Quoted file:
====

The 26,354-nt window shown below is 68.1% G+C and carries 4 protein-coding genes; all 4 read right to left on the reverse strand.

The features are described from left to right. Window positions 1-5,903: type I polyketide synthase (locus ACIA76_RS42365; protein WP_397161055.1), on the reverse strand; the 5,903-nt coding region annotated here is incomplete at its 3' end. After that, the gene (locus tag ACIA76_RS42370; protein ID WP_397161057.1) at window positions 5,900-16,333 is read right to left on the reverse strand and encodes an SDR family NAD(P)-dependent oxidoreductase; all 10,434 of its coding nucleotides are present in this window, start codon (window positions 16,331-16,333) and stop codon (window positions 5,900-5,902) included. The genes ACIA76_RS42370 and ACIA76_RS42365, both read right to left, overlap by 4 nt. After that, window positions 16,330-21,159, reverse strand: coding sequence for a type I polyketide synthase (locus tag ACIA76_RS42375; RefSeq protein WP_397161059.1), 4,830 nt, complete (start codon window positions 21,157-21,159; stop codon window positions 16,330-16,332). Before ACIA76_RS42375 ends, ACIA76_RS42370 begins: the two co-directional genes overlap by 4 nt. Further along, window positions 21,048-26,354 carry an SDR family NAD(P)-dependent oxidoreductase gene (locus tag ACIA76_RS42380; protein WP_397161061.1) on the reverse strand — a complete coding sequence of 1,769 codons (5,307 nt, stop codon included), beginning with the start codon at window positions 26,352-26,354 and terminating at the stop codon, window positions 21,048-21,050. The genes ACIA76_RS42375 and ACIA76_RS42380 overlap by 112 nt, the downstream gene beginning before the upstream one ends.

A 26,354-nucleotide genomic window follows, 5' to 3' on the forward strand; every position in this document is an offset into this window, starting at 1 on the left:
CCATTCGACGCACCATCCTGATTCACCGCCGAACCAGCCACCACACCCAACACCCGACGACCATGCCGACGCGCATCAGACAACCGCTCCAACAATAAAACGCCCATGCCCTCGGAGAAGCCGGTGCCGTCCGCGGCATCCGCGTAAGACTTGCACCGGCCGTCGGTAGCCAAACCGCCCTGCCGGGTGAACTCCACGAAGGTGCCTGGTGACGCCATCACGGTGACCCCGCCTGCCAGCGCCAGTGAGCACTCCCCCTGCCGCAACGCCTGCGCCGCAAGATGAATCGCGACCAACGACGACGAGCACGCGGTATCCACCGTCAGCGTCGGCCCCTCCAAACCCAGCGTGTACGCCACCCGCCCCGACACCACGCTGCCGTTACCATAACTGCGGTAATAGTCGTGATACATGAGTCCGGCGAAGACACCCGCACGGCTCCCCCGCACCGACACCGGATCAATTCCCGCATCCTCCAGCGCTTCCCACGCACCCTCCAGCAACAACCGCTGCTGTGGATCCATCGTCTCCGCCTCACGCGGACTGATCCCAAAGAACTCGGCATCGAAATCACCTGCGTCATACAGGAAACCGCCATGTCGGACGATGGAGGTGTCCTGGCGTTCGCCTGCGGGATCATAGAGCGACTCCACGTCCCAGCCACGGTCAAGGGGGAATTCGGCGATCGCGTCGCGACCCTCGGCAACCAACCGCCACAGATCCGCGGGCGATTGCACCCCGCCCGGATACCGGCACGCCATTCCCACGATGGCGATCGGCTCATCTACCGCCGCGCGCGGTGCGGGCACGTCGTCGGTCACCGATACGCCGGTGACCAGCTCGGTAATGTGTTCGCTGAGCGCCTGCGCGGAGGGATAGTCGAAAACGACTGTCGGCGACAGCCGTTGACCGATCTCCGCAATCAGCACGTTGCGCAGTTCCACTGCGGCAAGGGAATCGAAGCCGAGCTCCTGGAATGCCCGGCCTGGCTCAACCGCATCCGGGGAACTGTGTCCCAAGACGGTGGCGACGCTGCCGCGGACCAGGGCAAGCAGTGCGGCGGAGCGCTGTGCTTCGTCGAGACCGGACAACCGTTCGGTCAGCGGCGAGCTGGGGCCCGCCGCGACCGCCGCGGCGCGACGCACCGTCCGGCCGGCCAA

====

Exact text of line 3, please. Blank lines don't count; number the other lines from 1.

A 26,354-nucleotide genomic window follows, 5' to 3' on the forward strand; every position in this document is an offset into this window, starting at 1 on the left: